Many people suffer from weather-related dry skin in the winter. The cold air strips the skin of its natural moisture barrier and causes the top layer to dry out and flake off. It usually clears up in a few days with regular use ofmoisturizer. However, there are a few more severe, though common, skin conditions that can cause similar symptoms and require a few changes to your daily skincare routine.
Eczema, also known as atopic dermatitis, is a generally hereditary condition that can occur year-round. In some cases, it is caused by irritants such as fabrics (wool is a common culprit) or allergic reactions to anything that touches your skin, from skincare products to laundry detergent. Although skin may become dry, you'll probably notice red, itchy patches that can scab and flake off. Use a mild soap and moisturizer especially designed for sensitive skin, which will contain fewer ingredients likely to exacerbate the condition. Your doctor may prescribe a cortisone cream to soothe the redness and irritation. Stay away from drying cleansers,acneproducts and AHAs. Non-irritating fabrics such as cotton will also help keep flare-ups at bay.
Like eczema, seborrheic dermatitis' symptoms include can include red, itchy skin. It is also exacerbated by climate changes. But that's where the similarities end. Seborrheic dermatitis isn't a dry-skin condition; it's a stress-and-hormone-induced overgrowth of yeast in thesebaceous glands. It causes flakes around the eyebrows, in the folds of the nose and on the scalp (commonly known as dandruff). Your doctor will most likely prescribe an anti-fungal cream to control the yeast, and you should see results in about a week. Continue your normal skincare routine while you're on the medication, but stop using any acne treatments oralpha hydroxy acid-based products, which can dry skin out and make the symptoms worse.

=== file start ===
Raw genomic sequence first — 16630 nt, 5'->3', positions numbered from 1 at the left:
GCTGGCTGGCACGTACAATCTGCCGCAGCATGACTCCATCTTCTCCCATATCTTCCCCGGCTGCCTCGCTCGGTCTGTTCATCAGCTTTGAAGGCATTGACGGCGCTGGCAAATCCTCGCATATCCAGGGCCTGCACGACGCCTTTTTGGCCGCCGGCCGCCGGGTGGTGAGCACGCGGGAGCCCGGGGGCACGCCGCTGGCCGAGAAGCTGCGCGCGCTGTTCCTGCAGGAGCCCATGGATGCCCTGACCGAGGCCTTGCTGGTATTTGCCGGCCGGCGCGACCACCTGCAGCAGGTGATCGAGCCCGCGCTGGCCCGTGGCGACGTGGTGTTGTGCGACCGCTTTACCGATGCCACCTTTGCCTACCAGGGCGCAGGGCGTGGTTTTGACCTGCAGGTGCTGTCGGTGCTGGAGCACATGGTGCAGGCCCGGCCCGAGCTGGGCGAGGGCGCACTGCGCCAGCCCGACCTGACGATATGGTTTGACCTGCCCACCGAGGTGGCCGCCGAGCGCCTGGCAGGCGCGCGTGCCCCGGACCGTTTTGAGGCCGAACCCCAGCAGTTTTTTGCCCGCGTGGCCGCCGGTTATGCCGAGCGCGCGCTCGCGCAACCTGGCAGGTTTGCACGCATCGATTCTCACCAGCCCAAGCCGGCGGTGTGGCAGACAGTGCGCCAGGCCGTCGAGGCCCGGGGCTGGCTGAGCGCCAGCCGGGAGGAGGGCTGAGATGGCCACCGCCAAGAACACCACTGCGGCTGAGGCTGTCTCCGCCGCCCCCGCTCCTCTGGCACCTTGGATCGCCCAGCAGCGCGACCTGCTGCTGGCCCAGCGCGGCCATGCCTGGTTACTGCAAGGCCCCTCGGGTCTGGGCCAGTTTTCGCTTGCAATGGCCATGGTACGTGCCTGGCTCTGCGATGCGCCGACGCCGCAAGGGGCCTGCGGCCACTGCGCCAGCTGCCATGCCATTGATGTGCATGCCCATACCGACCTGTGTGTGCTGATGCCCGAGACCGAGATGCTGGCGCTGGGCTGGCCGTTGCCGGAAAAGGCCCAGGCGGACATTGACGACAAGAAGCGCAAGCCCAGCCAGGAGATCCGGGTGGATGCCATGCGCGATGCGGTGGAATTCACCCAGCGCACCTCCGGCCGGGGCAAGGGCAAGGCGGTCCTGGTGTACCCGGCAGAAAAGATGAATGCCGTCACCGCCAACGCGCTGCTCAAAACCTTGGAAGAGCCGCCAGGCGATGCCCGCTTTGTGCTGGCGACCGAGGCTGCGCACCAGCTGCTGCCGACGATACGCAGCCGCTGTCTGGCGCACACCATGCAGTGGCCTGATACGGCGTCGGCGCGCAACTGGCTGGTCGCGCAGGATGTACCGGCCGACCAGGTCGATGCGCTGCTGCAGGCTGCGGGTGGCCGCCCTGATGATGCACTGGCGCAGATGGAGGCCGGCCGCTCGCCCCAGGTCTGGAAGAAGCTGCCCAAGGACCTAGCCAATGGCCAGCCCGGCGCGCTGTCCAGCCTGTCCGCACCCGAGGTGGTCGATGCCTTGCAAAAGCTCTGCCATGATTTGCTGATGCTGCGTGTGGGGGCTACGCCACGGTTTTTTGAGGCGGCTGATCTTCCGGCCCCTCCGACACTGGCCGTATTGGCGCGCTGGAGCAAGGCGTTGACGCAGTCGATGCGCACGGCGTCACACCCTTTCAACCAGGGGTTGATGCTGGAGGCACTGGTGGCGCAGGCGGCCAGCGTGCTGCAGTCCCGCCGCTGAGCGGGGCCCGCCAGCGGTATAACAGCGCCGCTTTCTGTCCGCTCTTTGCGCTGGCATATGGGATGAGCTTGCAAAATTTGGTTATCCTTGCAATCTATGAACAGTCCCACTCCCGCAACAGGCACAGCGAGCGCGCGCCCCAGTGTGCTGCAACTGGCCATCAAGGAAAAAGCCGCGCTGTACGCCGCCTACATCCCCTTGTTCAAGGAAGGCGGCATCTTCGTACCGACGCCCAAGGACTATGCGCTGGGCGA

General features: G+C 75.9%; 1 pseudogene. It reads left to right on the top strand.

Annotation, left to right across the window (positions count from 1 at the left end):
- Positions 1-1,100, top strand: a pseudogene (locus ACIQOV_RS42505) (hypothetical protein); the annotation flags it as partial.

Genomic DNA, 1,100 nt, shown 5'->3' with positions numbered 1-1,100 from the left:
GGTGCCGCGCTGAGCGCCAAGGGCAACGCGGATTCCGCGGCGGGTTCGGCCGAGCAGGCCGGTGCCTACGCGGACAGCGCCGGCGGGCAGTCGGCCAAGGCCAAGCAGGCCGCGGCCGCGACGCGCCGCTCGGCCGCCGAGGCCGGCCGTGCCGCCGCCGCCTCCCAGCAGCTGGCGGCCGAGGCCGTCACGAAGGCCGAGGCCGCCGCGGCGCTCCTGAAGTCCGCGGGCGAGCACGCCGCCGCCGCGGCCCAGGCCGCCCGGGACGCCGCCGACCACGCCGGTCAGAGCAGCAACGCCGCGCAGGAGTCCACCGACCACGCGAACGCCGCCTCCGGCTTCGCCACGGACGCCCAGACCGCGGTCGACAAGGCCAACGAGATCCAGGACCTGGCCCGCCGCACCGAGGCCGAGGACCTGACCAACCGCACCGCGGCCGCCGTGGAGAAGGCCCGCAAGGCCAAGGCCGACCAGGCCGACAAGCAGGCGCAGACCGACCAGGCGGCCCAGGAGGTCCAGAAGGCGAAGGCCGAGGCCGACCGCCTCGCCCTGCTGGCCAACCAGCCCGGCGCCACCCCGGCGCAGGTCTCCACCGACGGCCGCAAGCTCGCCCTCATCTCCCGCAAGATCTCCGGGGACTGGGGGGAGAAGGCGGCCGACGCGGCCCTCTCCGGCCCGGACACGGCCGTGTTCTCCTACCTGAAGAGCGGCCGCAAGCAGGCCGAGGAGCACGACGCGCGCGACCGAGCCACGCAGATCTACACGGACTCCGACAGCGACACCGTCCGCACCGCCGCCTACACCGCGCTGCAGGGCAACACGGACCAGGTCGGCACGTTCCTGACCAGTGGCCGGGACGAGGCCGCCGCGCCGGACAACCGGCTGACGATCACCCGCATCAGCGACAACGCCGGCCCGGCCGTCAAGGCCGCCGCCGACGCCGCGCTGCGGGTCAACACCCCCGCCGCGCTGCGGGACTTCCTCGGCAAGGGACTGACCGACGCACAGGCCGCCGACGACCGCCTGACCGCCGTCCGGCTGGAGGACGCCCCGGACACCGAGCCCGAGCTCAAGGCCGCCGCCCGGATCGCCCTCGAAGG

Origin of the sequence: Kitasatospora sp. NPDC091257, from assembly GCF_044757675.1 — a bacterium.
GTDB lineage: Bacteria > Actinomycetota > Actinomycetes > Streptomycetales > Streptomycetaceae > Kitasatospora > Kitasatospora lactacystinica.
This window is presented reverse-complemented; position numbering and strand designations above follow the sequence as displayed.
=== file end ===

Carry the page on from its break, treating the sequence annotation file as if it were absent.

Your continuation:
Psoriasisis a severe skin condition that affects lighter-skinned individuals. It can start as early as the late teens or early 20s but can show up anytime. Unfortunately, doctors aren't sure what causes the disease, but genetics may play a role. The symptoms are red, irritatedlesionscovered in scaly, flaky skin. Normal skin cells turn over about every 28 to 30 days. However, psoriasis sufferers' skin cells regenerate much more rapidly -- about every three to four days -- and cause the lesions, which usually appear on the hands, elbows or buttocks. There is no cure, but the regular use of cortisone ointments and heavy moisturizers can keep mild flare-ups at bay. More severe cases require oral medication such as Accutane or Tegison (aretinoid). No single treatment will work in all cases. You may have to try several medications or combinations before you see results.